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Eclectic Magazine: Foreign Literature, Volum 59;Volum 122
John Holmes Agnew,Walter Hilliard Bidwell
Uten tilgangsbegrensning - 1894
The Eclectic Magazine: Foreign Literature, Volum 39
John Holmes Agnew,Walter Hilliard Bidwell
Uten tilgangsbegrensning - 1856
admiration amongst animal magnetism appear army beautiful Buffon Bunyan Caesar called Carnot character church color death doubt Duke emperor England English eyes father feeling French Gabrielle genius give Glasgow Goethe hand Hartley Hartley Coleridge heard heart honor hope Horace Walpole human Hungary interest Joanna Baillie Josephine king labor lady less letter light literary living London look Lord Lord Byron Lord Carlisle Madagascar manner matter ment mind moral Napoleon nature never noble once passed passion perhaps person philosophy Plasencia poem poet poetry poor Pope present Radama readers remarkable Robert Southey scarcely Scotland seems Sir Walter Scott soul Southey speak spirit Spitalfields style thing thou thought tion took Transylvania truth verse whole words Wordsworth write young Yuste
Side 204 - Then the Master, With a gesture of command, Waved his hand; And at the word, Loud and sudden there was heard, All around them and below, The sound of hammers, blow on blow, Knocking away the shores and spurs. And see! she stirs! She starts, — she moves, — she seems to feel The thrill of life along her keel, And, spurning with her foot the ground, With one exulting, joyous bound, She leaps into the ocean's arms!
Side 334 - The Blessing of my later years Was with me when a boy : She gave me eyes, she gave me ears ; And humble cares, and delicate fears ; A heart, the fountain of sweet tears ; And love, and thought, and joy.
Side 451 - Armour rusting in his Halls On the blood of Clifford calls ; — " Quell the Scot," exclaims the Lance — Bear me to the heart of France, Is the longing of the Shield — Tell thy name, thou trembling Field ; Field of death, where'er thou be, Groan thou with our victory ! Happy day, and mighty hour, When our Shepherd, in his power, Mailed and horsed, with lance and sword, To his Ancestors restored, Like a re-appearing Star, Like a glory from afar, First shall head the Flock of War...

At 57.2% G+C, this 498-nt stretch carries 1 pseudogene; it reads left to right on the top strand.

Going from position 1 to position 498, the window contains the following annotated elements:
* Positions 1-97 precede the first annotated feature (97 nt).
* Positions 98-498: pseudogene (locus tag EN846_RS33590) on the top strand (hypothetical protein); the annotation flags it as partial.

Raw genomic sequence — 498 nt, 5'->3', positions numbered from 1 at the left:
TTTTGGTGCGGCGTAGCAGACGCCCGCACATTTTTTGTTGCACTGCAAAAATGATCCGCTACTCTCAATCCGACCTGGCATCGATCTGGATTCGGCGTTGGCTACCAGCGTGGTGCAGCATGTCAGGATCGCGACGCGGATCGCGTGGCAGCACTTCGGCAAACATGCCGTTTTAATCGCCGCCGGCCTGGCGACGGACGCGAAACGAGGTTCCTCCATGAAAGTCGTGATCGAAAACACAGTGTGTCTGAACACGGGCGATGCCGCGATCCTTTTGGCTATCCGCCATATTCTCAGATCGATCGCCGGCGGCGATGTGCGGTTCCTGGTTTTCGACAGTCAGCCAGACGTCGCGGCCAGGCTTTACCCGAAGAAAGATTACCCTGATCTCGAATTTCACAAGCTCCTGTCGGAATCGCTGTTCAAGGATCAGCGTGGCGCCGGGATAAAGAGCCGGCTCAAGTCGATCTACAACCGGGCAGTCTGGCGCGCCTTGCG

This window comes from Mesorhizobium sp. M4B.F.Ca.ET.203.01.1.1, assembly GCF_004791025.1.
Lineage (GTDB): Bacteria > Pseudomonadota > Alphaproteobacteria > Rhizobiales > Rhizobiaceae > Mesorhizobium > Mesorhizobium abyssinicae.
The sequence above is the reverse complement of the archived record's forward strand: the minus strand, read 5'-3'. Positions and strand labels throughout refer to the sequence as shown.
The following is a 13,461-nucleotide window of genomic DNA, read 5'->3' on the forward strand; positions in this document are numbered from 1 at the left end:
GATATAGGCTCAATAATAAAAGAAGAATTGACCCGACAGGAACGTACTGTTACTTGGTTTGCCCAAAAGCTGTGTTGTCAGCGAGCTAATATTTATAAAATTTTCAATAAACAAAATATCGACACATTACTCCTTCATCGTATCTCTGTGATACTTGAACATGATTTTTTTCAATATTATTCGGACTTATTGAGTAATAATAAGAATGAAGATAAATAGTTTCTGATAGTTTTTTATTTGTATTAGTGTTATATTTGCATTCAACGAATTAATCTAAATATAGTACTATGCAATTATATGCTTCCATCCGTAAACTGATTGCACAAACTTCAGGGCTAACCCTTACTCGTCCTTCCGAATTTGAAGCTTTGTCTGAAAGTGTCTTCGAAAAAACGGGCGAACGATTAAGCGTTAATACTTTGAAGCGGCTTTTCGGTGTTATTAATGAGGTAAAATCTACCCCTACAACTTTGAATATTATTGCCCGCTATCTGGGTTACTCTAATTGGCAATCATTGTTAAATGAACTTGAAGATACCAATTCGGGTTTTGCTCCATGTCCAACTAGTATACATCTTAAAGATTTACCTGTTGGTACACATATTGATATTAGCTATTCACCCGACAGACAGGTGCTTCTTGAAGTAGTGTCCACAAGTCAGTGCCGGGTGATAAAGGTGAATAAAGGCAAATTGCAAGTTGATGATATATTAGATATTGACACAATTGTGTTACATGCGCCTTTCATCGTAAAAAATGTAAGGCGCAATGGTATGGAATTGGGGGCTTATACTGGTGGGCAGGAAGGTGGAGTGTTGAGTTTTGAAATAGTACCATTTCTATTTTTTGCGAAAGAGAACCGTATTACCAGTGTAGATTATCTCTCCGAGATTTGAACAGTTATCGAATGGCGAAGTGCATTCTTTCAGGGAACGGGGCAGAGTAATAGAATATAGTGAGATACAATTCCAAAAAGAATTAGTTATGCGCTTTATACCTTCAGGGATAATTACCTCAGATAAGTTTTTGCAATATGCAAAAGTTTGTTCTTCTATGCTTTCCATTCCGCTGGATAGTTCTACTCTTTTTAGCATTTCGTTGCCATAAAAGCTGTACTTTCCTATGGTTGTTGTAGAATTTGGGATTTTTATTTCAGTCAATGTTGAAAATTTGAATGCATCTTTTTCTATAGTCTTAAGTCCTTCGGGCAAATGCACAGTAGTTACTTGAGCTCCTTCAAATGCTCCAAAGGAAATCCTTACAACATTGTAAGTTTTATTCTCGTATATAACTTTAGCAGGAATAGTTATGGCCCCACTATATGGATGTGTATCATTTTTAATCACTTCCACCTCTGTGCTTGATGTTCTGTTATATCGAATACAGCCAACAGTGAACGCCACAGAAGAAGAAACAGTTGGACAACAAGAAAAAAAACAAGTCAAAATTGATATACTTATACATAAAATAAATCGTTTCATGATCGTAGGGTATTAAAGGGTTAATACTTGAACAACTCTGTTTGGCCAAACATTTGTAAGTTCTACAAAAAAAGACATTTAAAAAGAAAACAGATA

Side 434 - For so have I seen a lark rising from his bed of grass, and soaring upwards, singing as he rises, and hopes to get to heaven, and climb above the clouds ; but the poor bird was beaten back with the loud sighings of an eastern wind, and his motion made irregular and inconstant, descending more at every breath of the tempest than it could recover by the...
Side 204 - Tis of the wave and not the rock ; 'Tis but the flapping of the sail, And not a rent made by the gale ! In spite of rock and tempest's roar, In spite of false lights on the shore, Sail on, nor fear to breast the sea ! Our hearts, our hopes, are all with thee...
Side 355 - I falter where I firmly trod, And falling with my weight of cares Upon the great world's altar-stairs That slope through darkness up to God, I stretch lame hands of faith, and grope, And gather dust and chaff, and call To what I feel is Lord of all, And faintly trust the larger hope.
Side 324 - Wilt thou leave thy sins and go to heaven, or have thy sins and go to hell ? " At this I was put to an exceeding maze ; wherefore leaving my cat upon the ground I looked up to heaven, and was, as if I had, with the eyes of my understanding, seen the Lord Jesus looking down upon me, as being very hotly displeased with me...
Side 336 - A SIMPLE child That lightly draws its breath, And feels its life in every limb, What should it know of death ? I met a little cottage girl : She was eight years old she said ; Her hair was thick with many a curl That clustered round her head. She had a rustic, woodland air, And she was wildly clad ; Her eyes were fair, and very fair ; Her beauty made me glad. " Sisters and brothers, little maid ! How many...
Side 206 - Forever — never! Never — forever!" There groups of merry children played, There youths and maidens dreaming strayed; O precious hours! O golden prime, And affluence of love and time! Even as a miser counts his gold, Those hours the ancient timepiece told, — "Forever — never! Never — forever!